"Although Moral Monday activists and like-minded editorialists claim the revision was some kind of tyrannical imposition, the TRUTH [emphasis added] is quite different."

This is an example of information that is not objectively or statistically verifiable. It is information about one version of "the truth" - and the supposed untruths (aka: lies) being presented by others - that is nothing more than an opinion based upon the writer's beliefs and ideological leanings (and perhaps his vested interests). When presented with opinionated information like this it is very important for the "consumers" to be aware of the possible reasons why a source of information may be pushing a particular version of "the truth" over an equally unverifiable, and quite different, version of "the truth."


So, the validity or invalidity of the "opinion" presented by Mr. Hood is not in question. An opinion is an opinion (emotional response or not), but when one speaks about "the truth" it is wise for people to learn as much as possible about who and where that "truth" is coming from.



Posted by: Scott Lilly | May 30, 2014 13:08

Mr. Sanderson, I might give you the "debate award" of the year!  Mr. Hood's opinion seems well-founded in evidence and interpretation of it.  Mr. Hood gave examples how a "tyrannical imposition" has not occurred.  For one to call Mr. Hood a liar, one would have to provide evidence that shows an untruth being told.  There being none, it stands to reason Mr. Hood's opinion is well-founded and justified.

 

What I would find interesting is the facts and justification of an opposing opinion.  If the argument is that Moral Mondays wants to claim the revised set of rules are a "tyrannical imposition" -- what's missing is the evidence that supports that opinion.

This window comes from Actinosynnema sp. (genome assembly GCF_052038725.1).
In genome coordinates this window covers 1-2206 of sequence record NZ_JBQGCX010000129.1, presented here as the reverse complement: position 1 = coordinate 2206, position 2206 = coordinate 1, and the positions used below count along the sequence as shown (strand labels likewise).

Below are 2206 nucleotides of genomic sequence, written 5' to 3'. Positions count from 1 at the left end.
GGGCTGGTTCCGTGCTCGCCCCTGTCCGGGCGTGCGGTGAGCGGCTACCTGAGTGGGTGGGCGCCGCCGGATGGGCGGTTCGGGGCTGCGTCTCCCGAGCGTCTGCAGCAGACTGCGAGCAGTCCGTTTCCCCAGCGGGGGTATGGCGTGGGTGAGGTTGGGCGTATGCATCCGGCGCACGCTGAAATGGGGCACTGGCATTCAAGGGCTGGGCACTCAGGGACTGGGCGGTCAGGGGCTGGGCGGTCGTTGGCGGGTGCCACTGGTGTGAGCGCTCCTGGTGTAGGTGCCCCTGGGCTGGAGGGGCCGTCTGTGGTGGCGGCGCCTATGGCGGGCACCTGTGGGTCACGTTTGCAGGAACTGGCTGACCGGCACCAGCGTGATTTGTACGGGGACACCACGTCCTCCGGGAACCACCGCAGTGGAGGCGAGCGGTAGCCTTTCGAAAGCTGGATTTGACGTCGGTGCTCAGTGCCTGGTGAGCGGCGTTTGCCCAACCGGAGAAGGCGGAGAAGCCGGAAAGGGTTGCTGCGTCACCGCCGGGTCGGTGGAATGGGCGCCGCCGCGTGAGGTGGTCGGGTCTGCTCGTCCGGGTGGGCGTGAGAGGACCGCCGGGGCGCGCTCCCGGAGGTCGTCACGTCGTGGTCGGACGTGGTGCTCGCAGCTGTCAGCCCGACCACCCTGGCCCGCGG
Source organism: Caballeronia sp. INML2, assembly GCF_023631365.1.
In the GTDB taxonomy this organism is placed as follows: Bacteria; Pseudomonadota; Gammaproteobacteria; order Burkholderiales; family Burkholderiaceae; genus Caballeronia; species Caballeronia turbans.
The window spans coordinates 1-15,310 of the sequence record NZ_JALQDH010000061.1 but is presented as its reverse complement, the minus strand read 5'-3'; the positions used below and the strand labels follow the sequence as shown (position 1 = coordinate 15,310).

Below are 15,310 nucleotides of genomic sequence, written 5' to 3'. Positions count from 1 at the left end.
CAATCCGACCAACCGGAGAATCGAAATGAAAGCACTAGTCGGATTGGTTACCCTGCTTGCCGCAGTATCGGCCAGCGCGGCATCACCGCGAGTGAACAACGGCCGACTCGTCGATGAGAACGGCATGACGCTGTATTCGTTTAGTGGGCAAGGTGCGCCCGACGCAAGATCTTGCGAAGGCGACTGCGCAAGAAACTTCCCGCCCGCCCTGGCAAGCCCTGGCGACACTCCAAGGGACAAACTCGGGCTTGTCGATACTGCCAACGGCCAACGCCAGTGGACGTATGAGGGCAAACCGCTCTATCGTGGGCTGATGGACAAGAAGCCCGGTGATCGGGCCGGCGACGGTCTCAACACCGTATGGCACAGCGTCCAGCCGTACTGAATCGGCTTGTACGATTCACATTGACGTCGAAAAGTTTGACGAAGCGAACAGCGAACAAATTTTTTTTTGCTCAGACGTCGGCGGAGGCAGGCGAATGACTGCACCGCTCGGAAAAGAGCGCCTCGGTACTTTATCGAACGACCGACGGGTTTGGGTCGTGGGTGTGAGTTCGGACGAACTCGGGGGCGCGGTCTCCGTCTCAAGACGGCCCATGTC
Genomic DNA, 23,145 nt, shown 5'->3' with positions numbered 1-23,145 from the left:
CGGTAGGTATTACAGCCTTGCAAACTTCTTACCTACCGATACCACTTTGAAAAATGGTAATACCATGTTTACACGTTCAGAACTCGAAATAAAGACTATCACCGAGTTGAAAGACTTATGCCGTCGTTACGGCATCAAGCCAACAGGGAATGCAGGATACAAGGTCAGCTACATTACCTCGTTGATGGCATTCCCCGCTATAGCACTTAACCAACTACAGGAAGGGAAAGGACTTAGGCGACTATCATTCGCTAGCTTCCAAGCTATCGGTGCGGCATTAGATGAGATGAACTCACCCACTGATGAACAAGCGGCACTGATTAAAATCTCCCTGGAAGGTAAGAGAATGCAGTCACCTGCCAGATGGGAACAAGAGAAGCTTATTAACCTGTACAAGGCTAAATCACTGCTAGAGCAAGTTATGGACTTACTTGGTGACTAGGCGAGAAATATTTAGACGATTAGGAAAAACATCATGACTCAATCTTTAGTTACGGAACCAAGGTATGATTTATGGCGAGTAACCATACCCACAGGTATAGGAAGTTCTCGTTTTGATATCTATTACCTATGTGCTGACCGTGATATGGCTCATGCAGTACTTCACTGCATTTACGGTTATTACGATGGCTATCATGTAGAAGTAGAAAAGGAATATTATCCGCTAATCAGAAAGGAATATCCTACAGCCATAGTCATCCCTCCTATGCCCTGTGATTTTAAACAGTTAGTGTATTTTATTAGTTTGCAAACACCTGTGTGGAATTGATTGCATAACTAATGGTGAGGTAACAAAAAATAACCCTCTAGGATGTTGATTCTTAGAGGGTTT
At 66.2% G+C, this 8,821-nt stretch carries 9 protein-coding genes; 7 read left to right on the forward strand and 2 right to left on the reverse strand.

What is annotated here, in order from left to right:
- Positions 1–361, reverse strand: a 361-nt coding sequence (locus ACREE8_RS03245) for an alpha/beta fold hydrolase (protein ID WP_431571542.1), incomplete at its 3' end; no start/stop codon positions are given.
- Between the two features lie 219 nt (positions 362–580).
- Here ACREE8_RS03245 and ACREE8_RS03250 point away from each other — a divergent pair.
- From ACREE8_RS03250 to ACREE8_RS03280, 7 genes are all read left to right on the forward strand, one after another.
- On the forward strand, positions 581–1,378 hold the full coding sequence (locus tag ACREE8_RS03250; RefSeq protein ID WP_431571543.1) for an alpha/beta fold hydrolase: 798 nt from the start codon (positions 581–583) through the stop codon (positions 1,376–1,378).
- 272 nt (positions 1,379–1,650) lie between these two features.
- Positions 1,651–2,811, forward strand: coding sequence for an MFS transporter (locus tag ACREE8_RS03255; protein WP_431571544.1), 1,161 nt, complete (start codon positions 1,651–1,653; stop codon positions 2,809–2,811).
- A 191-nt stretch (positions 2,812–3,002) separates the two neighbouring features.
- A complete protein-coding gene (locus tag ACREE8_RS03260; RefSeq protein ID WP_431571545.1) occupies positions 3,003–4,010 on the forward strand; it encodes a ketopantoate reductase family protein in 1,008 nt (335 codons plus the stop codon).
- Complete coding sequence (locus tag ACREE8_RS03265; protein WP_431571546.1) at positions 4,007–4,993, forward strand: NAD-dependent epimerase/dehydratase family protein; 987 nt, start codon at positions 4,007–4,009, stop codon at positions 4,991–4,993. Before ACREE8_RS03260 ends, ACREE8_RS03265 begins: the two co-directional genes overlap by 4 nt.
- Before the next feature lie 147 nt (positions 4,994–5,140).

Somebody needs to break the cycle of "my side" vs. "their side" without performing the work of analyzing the evidence.  Let us use this forum to do such things.  :-)

 

I accept your point, Mr. Sanderson, that one should "consider the source".  But I would counter that simply discounting a source without examination of the evidence would not be fair.



Posted by: Charles Zimmerman | Jun 09, 2014 10:06

         This is a lie:

 

"In light of the widely reported efforts of Reid’s Democratic colleagues to sic the IRS on conservative groups they dislike, the only reasonable conclusion here is that they believe freedom of speech belongs only to those who express the “proper” views, not to every individual or group of individuals who may wish to exercise it."

                 As has been quite well documented the IRS "targeted" 501C applications. Contrary to right-wing nut-job claims it was even-handed with only a religious group headed by Nuns fined. No action was taken against any other applicant. To claim only right-wing nut-jobs were "targeted" is a proven lie.

 

              C.Z.



If you wish to comment, please login.